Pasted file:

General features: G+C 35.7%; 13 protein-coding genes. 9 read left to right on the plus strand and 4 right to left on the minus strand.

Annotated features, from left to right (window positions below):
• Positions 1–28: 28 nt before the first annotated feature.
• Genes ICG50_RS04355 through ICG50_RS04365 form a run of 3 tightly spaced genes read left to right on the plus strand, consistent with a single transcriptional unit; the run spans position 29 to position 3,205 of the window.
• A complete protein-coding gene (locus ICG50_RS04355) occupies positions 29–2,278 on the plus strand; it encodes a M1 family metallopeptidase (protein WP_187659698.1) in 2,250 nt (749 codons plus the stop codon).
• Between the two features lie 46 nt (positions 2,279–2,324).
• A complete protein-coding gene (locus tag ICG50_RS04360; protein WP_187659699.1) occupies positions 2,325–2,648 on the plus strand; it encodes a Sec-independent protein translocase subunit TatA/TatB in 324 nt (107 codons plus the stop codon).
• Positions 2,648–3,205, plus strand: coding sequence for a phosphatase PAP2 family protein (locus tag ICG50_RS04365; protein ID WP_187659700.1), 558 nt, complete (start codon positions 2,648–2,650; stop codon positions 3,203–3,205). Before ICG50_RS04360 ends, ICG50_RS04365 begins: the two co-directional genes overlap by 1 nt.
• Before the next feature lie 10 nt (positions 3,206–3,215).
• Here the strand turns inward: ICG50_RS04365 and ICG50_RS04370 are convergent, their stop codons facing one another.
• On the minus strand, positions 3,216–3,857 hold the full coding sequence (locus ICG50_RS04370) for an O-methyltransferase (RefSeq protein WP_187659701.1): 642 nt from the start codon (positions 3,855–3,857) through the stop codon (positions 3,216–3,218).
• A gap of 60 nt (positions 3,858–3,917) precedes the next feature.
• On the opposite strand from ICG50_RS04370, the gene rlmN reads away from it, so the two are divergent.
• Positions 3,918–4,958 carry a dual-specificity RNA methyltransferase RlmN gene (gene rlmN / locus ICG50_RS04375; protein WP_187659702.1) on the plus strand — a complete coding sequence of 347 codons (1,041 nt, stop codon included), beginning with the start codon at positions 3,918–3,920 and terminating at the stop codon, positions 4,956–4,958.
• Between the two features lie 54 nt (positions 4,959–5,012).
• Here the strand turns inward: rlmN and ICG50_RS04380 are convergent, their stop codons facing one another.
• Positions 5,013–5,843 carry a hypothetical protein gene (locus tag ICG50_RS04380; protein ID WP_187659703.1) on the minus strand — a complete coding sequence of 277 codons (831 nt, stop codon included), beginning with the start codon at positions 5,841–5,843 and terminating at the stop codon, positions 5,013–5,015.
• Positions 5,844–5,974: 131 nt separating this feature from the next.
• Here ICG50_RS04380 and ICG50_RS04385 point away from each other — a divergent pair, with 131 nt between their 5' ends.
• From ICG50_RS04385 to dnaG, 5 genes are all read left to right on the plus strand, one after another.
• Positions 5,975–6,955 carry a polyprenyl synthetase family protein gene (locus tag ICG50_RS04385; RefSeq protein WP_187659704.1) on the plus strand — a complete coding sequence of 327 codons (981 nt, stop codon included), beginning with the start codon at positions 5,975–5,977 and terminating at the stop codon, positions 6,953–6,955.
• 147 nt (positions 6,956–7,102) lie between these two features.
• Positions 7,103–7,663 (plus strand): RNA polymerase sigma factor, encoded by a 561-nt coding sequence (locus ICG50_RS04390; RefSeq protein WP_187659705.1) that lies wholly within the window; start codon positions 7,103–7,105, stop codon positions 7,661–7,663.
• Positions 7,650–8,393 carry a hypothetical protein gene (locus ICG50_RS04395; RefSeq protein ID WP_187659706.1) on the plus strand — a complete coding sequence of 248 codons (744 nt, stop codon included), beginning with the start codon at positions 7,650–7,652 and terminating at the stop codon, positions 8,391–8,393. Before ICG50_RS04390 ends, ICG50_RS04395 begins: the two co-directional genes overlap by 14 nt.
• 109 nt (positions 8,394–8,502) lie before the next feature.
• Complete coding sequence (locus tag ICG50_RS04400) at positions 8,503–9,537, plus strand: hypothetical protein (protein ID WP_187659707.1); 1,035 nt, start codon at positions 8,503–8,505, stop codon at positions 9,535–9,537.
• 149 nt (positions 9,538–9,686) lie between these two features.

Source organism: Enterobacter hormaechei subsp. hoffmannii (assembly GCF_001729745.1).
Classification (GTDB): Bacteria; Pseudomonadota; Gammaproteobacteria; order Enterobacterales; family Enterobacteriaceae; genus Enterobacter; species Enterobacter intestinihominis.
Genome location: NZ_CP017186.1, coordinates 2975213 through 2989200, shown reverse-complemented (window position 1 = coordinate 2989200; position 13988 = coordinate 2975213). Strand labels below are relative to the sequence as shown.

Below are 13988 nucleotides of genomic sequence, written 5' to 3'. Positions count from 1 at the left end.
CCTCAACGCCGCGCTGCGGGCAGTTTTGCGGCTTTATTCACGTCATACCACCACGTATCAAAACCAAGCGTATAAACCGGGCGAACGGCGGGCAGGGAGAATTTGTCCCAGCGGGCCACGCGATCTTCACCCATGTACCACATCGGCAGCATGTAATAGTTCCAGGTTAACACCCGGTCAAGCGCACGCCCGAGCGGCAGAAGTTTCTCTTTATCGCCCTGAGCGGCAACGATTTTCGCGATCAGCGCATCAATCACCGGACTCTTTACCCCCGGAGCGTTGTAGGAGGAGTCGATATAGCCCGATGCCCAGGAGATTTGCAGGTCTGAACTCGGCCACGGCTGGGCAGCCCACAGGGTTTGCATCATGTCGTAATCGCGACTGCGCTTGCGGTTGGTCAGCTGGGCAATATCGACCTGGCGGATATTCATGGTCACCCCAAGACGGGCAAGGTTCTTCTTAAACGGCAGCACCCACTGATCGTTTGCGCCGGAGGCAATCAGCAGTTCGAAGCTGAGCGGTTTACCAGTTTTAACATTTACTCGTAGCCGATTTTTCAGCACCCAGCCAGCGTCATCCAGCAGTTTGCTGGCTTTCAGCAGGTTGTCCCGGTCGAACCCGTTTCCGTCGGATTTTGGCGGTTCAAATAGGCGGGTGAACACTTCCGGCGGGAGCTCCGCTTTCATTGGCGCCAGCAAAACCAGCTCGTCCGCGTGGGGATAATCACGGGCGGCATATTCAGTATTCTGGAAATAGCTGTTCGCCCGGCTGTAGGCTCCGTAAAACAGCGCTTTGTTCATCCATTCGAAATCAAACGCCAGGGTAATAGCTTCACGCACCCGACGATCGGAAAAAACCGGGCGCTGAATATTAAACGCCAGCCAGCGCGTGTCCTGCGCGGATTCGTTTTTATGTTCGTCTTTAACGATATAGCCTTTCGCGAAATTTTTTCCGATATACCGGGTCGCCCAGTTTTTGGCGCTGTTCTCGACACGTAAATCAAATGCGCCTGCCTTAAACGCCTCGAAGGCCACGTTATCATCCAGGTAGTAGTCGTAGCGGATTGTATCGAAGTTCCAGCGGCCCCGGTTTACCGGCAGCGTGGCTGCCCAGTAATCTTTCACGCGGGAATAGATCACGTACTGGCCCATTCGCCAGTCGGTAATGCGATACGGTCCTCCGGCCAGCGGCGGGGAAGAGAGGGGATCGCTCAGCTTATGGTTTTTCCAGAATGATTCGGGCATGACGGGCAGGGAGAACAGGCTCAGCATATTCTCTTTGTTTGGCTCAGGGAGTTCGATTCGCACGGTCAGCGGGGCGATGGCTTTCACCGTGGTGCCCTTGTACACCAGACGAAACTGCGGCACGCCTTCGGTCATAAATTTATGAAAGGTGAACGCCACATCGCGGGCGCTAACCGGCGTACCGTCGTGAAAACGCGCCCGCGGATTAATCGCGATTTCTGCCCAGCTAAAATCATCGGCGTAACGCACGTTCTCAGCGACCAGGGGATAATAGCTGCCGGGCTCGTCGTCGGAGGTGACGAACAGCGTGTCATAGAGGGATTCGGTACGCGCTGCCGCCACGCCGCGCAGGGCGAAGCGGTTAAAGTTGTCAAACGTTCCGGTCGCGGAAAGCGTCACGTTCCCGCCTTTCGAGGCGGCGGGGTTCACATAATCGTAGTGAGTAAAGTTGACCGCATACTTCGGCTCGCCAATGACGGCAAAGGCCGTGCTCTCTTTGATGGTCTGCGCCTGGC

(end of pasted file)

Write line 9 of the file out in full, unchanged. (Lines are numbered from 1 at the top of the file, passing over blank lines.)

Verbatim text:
• Before the next feature lie 10 nt (positions 3,206–3,215).